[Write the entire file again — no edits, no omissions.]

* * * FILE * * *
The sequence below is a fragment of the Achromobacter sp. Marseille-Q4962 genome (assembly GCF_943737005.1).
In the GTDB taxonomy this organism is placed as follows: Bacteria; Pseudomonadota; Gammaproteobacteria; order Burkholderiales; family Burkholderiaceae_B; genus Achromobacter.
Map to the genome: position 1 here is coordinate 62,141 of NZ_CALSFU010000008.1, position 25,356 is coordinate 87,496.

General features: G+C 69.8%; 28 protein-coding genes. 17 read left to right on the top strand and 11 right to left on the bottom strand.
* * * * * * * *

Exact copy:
The sequence below is a fragment of the Achromobacter sp. Marseille-Q4962 genome (assembly GCF_943737005.1).
In the GTDB taxonomy this organism is placed as follows: Bacteria; Pseudomonadota; Gammaproteobacteria; order Burkholderiales; family Burkholderiaceae_B; genus Achromobacter.
Map to the genome: position 1 here is coordinate 62,141 of NZ_CALSFU010000008.1, position 25,356 is coordinate 87,496.

General features: G+C 69.8%; 28 protein-coding genes. 17 read left to right on the top strand and 11 right to left on the bottom strand.